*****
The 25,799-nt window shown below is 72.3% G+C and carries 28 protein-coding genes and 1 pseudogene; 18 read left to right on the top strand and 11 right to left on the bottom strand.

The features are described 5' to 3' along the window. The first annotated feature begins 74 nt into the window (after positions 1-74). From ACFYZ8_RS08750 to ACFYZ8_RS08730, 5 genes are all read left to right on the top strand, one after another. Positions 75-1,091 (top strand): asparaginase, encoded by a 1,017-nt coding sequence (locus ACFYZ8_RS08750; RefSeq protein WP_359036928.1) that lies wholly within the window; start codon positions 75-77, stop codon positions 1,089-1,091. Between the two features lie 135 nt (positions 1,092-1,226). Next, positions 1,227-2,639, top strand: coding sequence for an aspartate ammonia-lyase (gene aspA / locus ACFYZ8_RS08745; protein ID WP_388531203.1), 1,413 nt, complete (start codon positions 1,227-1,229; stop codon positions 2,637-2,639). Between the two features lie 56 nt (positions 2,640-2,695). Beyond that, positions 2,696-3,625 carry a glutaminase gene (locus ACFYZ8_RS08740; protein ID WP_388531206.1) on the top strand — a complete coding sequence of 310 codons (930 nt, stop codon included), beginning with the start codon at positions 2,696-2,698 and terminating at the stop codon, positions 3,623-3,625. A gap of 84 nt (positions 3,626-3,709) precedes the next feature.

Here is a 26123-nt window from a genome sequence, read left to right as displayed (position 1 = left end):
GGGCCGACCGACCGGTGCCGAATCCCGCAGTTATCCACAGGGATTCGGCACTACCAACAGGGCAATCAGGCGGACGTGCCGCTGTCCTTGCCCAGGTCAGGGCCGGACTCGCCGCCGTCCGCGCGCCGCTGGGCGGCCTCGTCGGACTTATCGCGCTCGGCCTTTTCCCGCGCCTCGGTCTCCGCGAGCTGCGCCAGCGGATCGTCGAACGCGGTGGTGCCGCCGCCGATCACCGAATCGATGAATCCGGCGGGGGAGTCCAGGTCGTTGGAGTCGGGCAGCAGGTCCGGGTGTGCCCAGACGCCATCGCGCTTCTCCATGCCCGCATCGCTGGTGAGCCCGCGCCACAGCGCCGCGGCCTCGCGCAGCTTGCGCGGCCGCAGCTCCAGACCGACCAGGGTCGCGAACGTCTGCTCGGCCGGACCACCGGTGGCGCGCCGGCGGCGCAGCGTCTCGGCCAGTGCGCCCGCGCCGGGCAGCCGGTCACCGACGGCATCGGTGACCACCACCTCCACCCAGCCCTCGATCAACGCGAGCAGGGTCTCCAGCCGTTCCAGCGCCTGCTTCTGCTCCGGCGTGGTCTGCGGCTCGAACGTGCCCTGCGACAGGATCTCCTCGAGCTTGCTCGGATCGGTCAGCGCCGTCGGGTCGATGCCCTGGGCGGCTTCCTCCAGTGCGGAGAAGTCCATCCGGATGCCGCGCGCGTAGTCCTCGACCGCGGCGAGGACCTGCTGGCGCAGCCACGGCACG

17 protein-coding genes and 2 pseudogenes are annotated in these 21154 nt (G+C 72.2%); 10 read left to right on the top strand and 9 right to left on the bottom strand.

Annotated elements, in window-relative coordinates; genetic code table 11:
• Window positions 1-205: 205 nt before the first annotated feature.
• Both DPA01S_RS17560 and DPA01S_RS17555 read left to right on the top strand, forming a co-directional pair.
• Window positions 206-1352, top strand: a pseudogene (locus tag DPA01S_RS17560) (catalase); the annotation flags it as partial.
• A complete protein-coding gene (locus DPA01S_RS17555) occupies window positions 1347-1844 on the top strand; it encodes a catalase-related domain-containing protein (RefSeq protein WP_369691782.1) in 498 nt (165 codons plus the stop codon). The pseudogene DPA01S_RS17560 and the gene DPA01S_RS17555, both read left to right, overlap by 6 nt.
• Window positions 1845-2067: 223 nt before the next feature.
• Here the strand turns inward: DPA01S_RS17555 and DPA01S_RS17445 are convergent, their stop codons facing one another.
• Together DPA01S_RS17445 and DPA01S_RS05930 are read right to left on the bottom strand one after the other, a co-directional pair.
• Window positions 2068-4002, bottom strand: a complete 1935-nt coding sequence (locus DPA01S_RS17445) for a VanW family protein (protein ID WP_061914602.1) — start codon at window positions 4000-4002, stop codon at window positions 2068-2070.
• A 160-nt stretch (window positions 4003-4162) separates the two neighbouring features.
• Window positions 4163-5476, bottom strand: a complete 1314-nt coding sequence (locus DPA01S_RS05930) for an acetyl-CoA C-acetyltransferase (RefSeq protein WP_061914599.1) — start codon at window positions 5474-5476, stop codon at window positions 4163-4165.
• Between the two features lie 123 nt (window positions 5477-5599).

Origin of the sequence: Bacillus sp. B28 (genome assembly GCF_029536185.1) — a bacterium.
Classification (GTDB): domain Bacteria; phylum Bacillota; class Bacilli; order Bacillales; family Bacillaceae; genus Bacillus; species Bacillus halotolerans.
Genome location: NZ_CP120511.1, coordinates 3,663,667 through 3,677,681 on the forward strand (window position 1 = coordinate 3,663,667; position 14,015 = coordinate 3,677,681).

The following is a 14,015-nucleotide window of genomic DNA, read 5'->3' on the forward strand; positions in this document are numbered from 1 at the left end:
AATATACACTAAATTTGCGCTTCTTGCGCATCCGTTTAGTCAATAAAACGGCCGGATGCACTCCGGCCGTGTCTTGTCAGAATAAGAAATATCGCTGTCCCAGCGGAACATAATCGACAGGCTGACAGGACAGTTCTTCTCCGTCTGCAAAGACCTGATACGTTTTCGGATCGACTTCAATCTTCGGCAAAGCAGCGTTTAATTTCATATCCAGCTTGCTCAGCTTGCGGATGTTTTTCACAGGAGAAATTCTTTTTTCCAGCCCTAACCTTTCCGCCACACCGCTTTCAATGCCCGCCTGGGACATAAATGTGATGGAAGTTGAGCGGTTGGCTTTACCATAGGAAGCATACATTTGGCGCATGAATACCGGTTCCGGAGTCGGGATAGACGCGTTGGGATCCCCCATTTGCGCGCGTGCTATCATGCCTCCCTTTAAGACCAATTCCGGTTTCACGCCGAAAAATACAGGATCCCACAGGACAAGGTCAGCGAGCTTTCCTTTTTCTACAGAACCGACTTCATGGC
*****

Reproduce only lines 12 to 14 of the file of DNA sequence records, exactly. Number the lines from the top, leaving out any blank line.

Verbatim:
• Here the strand turns inward: DPA01S_RS17555 and DPA01S_RS17445 are convergent, their stop codons facing one another.
• Together DPA01S_RS17445 and DPA01S_RS05930 are read right to left on the bottom strand one after the other, a co-directional pair.
• Window positions 2068-4002, bottom strand: a complete 1935-nt coding sequence (locus DPA01S_RS17445) for a VanW family protein (protein ID WP_061914602.1) — start codon at window positions 4000-4002, stop codon at window positions 2068-2070.